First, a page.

# Goals and Vision

We are very pleased to be hosting the *Workshop on Data Science and
String Theory*. This is the first meeting of its kind, where
the goal is to unite big data techniques with string theory, in order
to systematically understand the string landscape.

String theory is perhaps the most promising candidate for a unified theory of physics. As a quantum theory of gravity that naturally gives rise to general relativity at long distances and the building blocks for realistic particle and cosmological sectors, it satisfies a number of non-trivial necessary conditions for any unified theory. In fact, it is the only known theory that satisfies these necessary conditions. However, its extra dimensions of space allow for many compactifications to four dimensions, which give rise to a large landscape of vacua that may realize many different incarnations of particle physics and cosmology. Taming the landscape is therefore a central problem in theoretical physics, and is critical to making progress in understanding unification in string theory.

At this workshop, we will come together as a community to treat the
landscape as what it clearly is: a big data problem. In
fact, the data that arise in string theory may be some of the largest in
science. For example, in the type IIb region of the landscape it was
originally estimated that there are 10^{500} flux vacua,
which has in recent years exploded to 10^{272,000}. These arise
from turning on generalized fluxes in the extra dimensional geometries of string theory, and
there are over 10^{755} geometries themselves. Dealing with these large
numbers is further exacerbated by the computational complexity of the landscape, making
it even more clear that sophisticated techniques are required.

Such problems are tailor made for applying modern techniques in data
science. Over the last few years, application of data science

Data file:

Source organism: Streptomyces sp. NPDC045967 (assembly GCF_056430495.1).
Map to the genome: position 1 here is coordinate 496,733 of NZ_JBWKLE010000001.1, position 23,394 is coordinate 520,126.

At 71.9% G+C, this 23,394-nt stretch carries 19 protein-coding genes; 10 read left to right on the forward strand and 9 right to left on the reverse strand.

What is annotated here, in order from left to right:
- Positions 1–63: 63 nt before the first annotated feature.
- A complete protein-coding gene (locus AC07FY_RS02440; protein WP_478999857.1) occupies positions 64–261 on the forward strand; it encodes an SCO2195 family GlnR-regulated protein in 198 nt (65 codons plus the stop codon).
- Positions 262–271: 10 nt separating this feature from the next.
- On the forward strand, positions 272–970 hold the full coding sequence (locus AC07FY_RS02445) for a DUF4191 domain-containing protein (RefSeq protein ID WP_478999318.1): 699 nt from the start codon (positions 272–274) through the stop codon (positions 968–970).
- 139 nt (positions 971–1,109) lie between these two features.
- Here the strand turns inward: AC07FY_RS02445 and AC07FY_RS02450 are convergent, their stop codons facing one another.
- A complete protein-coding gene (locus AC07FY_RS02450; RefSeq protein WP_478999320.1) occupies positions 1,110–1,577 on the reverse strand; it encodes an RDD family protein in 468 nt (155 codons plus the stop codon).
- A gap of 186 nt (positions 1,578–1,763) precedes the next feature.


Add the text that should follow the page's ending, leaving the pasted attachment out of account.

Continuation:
techniques to known problems has changed many fields. In addition to
impressive examples that are of less practical use, such as using deep
learning to train a program that beat the world champion in Go (a system
with 10^{170} states) or classic Atari games, data science has
led to veritable revolutions in genetics, oceanography, climate
science, and many other fields.

While the use of data science techniques to address problems in the
string landscape is relatively new, there has already been promising
progress. For example, genetic algorithms have been utilized to
effeciently find viable string
vacua and compute cohomology
groups, where the latter determine
the massless particle content of string vacua and are often
inefficient to compute across large ensembles. Machine learning has
been utilized to study Calabi-Yau manifolds and quiver gauge
theories, as well as to generate a
conjecture that led to a rigorous result that proved the existence of
E_{6} models in 10^{751} geometries
that
are a subset of the mentioned 10^{755}.

These efforts are closely related to those of the String Vacuum Project (SVP), a NSF-funded multi-institution effort that studied the string landscape from 2008-2014. The SVP led to many works related to particle physics and cosmology in the landscape and new collaborations between its members. The many goals of the SVP included

- the enumeration and classification of string vacua;
- the development of a detailed understanding of those string vacua with realistic low-energy phenomenologies;
- the development of more explicit connections between string vacua and LHC data and phenomenology generally; and
- statistical studies across the entire “landscape” of string vacua.

There were also a series of collaboration workshops, including a 2008 workshop at Arizona, 2010 workshops at KITP and Ohio State, and a 2011 workshop at the UPenn.

In comparison, a renewed thrust to study the landscape (articulated e.g. at String Phenomenology 2017) has many of the same goals as the SVP but places an increased emphasis on using modern techniques in data science to study the landscape. This approach is worth pursuing since the past decade has seen rapid advances in the areas of machine learning, distributed artificial intelligence, and generative adversarial networks. Furthermore, software packages such as R Studio, Scikit-Learn, TensorFlow and Torch have made it easier than ever for newcomers to rapidly approach the frontier questions of data science. Finally, new platforms like cloud computing (AzureML, Google Cloud MLE, Predictive Analytics with AWS, etc.) have made high performance computing and machine learning affordable and scalable. Given the progress these new developments have made possible in other fields, many in our community believe a similar revolution in our understanding of fundamental physics may well be at hand.

At this meeting we will share recent progress and discuss next steps as a community.